Event Recap | Penguin Random House Canada Fall Preview


Last Thursday, Penguin Random House Canada invited booksellers and book bloggers to get a sneak preview of some of their must-read titles this season. It was an evening of pure bookworm nerding out, and a chance to meet some of their authors.

#CanLit Author Encounters

Lynn Crawford, Michael Redhill, Linda Spalding, Anthony Lacavera and Sam Turnbull all came to talk to us about their books.

  • Farm to Chef: Cooking through the Seasons by Lynn Crawford (Sept 12) – an absolutely gorgeous cookbook with recipes that, at first glance at least, sound delicious and seem simply enough to make. Recipes are arranged by season and featuring key ingredients (e.g. apples and mushrooms in Fall, cabbage and squash in Winter, asparagus and strawberries in Spring, and berries and tomatoes in Summer).
  • Bellevue Square by Michael Redhill (Sept 19) – a literary thriller set in Toronto about a young woman who investigates the mystery of her doppelganger being seen in Kensington Market. This book was already on my TBR list even before this event, so I’m very excited to have met the author and dig right in!
  • Fuss-Free Vegan by Sam Turnbull (Oct 17) – comfort food vegan recipes with no kale, no quinoa, no smoothies and no energy balls! We got a recipe card for 15-minute Peanut Noodles. I love peanut butter and noodles, and I especially love making meals in 15 minutes or fewer, so consider me sold on this vegan dish.
  • How We Can Win by Anthony Lacavera (Oct 3) – did you know the lightbulb was invented by Canadians? This book, by the founder of Wind Mobile, is about the need for Canadians to step up, own our successes and go for the gold rather than settling for bronze.
  • A Reckoning by Linda Spalding (Sept 26) – a novel inspired in part by Spalding’s own family history of her Quaker ancestors moving to Canada and taking with them their pet bear.


Already Read, Highly Recommend

  • The Heart’s Invisible Furies by John Boyne – one of the best books I’ve read this year, a Dickensian coming of age story of a gay man in 20th century Ireland. Carve out a staycation to immerse yourself in this.
  • Young Jane Young by Gabrielle Zevin – a Congressional intern has an affair with her boss and reinvents her whole identity to move on from the fall out. Told from the perspectives of the intern herself, her mother, her daughter and the Congressman’s wife.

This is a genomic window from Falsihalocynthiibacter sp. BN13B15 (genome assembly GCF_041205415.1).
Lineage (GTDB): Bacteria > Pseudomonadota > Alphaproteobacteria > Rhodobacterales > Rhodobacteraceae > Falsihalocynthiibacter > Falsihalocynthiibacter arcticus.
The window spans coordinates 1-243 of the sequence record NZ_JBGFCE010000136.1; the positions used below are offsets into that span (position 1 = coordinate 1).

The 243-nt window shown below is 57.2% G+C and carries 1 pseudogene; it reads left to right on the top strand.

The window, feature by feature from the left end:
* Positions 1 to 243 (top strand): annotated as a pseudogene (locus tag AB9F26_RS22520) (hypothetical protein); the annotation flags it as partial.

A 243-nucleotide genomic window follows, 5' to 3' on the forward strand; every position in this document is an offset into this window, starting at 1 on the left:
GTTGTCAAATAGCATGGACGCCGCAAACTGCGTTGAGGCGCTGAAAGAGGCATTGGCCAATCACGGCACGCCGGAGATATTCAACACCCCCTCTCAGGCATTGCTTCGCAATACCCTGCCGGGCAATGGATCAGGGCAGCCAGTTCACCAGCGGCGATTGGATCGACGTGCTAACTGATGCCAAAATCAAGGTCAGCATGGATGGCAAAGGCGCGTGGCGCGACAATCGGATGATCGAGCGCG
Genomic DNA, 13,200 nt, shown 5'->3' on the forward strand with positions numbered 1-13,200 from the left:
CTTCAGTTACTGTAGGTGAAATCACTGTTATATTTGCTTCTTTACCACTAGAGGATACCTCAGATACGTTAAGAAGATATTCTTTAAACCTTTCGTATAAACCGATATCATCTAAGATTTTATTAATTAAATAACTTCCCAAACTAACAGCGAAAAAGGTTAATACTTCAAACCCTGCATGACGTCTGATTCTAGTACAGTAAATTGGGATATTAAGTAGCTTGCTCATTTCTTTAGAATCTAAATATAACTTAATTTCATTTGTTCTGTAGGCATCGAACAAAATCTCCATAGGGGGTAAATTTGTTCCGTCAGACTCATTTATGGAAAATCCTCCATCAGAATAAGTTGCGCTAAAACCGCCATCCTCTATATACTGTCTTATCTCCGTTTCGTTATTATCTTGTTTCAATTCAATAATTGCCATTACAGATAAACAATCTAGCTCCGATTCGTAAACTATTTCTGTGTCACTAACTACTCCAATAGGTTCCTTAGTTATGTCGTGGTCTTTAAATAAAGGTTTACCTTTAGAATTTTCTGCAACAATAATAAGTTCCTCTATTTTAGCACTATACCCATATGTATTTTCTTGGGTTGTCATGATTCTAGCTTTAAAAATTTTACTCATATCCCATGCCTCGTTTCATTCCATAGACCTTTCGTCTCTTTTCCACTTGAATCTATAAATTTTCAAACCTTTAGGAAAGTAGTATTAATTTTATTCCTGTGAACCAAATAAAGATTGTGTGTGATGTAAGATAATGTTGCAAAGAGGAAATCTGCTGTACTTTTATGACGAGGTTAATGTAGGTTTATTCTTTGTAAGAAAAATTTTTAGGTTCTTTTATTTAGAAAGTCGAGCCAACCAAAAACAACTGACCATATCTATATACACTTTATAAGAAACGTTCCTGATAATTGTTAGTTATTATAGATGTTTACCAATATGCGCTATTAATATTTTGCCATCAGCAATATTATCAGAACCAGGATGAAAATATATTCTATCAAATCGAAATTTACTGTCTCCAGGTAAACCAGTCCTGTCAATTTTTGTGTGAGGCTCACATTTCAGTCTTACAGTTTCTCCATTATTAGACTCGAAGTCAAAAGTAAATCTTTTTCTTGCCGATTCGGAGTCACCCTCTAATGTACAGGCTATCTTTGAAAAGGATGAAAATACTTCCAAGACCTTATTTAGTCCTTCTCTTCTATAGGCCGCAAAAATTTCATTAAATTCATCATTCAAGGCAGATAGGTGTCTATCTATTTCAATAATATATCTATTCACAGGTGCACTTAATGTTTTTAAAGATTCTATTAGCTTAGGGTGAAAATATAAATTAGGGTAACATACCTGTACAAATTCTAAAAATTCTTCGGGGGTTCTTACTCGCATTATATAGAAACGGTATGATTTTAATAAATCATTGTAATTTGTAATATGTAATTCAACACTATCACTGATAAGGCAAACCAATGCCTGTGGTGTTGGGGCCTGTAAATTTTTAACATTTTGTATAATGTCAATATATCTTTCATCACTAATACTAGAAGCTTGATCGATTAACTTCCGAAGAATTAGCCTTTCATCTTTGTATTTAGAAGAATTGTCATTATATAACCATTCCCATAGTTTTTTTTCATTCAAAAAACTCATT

My Top 5

  • The Book of Dust: La Belle Sauvage by Philip Pullman (Oct 19) – I remember being absolutely blown away by The Golden CompassLa Belle Sauvage is the first in a new trilogy set in Lyra’s world, and I can’t wait to revisit that world.
  • Little Fires Everywhere by Celeste Ng (Sept 12) – a family story that begins with the main character’s daughter setting fire to their house on purpose. I love Ng’s earlier book Everything I Never Told You, and @ReederReads describes this book as being “like a really good episode of The Good Wife.
  • Uncommon Type by Tom Hanks (Oct 17) – Tom Hanks wrote a book! Hanks’ love for typewriters is well-known, and each of the 17 short stories features a typewriter.
  • We Were Eight Years in Power by Ta-Nehisi Coates (Oct 3) – Coates’ essays about the Obama White House years. I need this book.
  • God by Reza Aslan (Nov 7) – I loved Aslan’s take on Jesus in Zealot and can’t wait to dive into this.

Fiction Highlights

  • The Music Shop by Rachel Joyce (Nov 7) – how beautiful is this cover? Described as AJ Fikry meets High Fidelity, this story is about a record store owner with a knack for finding people the music they need, rather than the music they think they want.
  • Dunbar by Edward St. Aubyn (Oct 3) – the newest instalment in the Hogarth Shakespeare series, a contemporary re-telling of King Lear, with Lear re-imagined as the head of a global corporation.
  • Bonfire by Kristen Ritter (Nov 7) – grip lit by the star of Jessica Jones!
  • A Column of Fire by Ken Follett (Sept 12) – book 3 in the series started by The Pillars of the Earth, which I loved. Follett does a great job creating an immersive world for his historical epics.